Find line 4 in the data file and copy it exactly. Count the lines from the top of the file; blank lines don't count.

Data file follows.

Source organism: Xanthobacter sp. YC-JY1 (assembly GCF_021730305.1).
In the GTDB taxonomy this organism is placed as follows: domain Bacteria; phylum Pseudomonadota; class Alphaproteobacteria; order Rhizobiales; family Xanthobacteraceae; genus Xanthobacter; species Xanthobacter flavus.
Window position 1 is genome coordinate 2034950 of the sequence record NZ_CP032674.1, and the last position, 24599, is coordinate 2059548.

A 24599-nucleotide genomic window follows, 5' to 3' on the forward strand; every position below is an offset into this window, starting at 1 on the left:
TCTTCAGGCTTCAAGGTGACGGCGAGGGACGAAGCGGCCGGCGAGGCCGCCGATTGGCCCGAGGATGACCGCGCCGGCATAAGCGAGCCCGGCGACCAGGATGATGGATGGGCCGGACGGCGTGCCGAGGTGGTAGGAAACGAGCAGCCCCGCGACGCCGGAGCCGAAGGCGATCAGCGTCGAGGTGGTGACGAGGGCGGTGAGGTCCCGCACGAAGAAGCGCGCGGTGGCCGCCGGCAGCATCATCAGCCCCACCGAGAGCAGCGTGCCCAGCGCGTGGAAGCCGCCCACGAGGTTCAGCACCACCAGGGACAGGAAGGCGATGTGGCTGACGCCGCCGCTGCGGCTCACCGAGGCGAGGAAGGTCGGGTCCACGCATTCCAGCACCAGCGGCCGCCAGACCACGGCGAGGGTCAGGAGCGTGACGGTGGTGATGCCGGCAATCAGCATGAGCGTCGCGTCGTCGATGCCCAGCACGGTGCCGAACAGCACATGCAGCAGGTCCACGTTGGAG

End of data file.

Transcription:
A 24599-nucleotide genomic window follows, 5' to 3' on the forward strand; every position below is an offset into this window, starting at 1 on the left: